The main purpose of the research is to present that poverty has become one of the major economic concerns in the United States recently. Indeed, by a considerable margin, the country has the highest poverty rate among all other developed economies. Particularly disturbing are the poverty rates for children: 3-4 times bigger than in most European countries.
Rich advocates for the utilization of gradual decrease in the benefit of those who are able to get a job instead of a nine-month cutoff period once the person is able to cross the threshold of $1,000. “That way, they preserved some benefits as they eased back to work, rather than losing them all after just nine months” (par.
Income and employment outcomes for most people are largely influenced not just by individual aspects such as job experiences and educational degree, but also by the privileges and resources of the sector they belong to, such as families, communities, and countries.
A great amount of human suffering has been generated by global poverty. In addition to that, it has been unmatched by some tragedies in remote or recent times. For instance, the number of individuals who have died due to poverty is quite amazing. This creates the need to study poverty with the aim of finding possible solutions to eradicate it (Caranti, 2010).
This is precisely what Amartya Sen attempts to do in his book Development as Freedom. It is an attempt to look at development not just through increases in figures of growth but also through an actual increase in the general welfare of the people who are a part of a particular nation state.
Poverty refers to a situation where individuals lack basic needs to run smoothly in their day-to-day life. The basic human needs include food, shelter, water, clothing, health care, and education. According to Nelson (13), the climate change is one of the roots of poverty among communities.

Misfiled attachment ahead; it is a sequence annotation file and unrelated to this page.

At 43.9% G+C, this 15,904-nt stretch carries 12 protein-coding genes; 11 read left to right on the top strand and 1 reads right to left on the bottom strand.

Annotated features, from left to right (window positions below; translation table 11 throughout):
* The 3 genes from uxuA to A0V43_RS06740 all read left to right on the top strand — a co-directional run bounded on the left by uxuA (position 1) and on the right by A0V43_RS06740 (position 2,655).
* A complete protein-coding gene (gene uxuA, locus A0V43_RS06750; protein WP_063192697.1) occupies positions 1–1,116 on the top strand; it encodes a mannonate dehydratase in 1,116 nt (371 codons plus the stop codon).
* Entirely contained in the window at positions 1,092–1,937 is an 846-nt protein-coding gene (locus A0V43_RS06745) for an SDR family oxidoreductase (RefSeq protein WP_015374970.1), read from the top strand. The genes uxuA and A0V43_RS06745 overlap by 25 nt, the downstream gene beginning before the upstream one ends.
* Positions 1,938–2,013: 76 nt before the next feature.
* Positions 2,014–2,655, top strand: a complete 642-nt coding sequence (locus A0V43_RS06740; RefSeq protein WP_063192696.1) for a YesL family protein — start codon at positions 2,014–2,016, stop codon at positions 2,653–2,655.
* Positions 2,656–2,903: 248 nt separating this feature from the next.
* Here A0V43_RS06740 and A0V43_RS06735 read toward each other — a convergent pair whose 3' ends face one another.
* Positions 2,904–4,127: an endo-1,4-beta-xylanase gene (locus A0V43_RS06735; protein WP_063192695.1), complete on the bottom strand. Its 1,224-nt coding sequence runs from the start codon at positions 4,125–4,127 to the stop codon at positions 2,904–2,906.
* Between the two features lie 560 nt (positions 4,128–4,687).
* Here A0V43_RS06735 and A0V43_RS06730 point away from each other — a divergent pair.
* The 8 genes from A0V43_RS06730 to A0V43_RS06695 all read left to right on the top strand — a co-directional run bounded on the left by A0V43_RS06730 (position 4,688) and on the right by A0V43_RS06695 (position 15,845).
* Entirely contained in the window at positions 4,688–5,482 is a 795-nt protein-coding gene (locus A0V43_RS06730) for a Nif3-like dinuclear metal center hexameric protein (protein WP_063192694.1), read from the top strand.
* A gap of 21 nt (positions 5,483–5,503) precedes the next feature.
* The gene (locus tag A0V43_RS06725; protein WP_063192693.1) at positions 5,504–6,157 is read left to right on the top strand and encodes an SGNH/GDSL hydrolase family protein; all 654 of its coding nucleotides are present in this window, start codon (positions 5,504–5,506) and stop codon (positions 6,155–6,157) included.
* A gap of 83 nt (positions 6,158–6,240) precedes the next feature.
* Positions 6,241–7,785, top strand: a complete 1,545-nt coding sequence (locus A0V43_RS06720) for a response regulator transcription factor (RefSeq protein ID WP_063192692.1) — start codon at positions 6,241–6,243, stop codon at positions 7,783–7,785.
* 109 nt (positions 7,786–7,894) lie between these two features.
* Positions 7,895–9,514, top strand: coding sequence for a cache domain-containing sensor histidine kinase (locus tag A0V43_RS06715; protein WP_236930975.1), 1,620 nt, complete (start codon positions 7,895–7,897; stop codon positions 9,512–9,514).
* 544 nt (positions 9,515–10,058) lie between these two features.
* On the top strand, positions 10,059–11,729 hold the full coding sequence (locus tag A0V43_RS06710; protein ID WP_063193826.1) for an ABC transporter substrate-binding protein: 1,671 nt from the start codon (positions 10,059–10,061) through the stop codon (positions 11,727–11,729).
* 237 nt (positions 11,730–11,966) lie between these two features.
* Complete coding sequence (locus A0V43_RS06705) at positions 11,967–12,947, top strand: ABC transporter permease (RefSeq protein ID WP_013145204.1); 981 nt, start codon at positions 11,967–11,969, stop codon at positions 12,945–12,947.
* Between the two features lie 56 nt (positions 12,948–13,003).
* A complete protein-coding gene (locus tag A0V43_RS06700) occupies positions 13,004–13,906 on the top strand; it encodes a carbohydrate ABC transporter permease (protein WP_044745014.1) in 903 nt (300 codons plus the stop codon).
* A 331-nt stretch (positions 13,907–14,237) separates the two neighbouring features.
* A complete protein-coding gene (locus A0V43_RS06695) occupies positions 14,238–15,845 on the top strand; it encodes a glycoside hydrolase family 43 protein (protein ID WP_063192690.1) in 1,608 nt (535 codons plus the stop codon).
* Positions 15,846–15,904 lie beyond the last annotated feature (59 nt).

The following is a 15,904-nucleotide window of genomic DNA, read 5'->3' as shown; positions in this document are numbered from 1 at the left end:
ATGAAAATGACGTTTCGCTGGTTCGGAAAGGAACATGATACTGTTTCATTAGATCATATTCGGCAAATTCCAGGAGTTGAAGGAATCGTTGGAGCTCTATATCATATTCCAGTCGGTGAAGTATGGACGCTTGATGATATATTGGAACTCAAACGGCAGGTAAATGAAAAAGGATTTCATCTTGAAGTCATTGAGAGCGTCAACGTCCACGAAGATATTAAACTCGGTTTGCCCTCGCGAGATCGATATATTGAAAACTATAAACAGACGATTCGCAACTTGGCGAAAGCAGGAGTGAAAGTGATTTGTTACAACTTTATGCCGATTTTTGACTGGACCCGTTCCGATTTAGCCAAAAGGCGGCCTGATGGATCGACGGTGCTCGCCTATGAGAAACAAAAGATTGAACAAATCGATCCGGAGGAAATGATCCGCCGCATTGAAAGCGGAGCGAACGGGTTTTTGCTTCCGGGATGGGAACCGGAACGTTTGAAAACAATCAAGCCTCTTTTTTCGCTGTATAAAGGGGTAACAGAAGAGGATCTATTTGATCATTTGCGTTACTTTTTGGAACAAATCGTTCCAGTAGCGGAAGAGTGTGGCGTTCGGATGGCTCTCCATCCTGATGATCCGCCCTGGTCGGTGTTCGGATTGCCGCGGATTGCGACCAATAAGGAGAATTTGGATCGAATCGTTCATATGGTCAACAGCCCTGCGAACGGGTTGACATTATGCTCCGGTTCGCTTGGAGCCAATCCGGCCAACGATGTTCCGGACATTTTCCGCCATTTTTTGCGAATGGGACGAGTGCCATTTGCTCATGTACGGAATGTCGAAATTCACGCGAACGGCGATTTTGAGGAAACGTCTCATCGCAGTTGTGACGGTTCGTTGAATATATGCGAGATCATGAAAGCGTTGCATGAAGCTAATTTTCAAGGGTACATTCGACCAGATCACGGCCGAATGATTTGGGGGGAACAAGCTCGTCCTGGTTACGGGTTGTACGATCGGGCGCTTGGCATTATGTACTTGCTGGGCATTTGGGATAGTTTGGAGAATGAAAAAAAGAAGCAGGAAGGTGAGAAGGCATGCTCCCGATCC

This threshold as defined by the US government is adjusted for inflation, which is done by using the CPI, or consumer price index. The Us government uses total received income in defining the poor with poverty levels in 2012; for instance, set at an annual income of $23,050 for families with four members.
Instead, our project is to engage in counterfactual conditional theorizing with the “what if” that begins the question of “what if poverty were eliminated”. Counterfactuals ask what would be the case if the antecedent (or “if-part”) of the if-then statement were
There are many people with income problems, but the population which this current investigation focuses upon is the population of the homeless. There are different definitions of who is actually homeless and who is at risk of becoming
e form of employees in a given economy, the demands of these employees, and efforts to comprehend the ensuing pattern of their earnings, service, and salaries. Old welfare economics followed two key presumptions. First, one can measure utility in terms of money and is a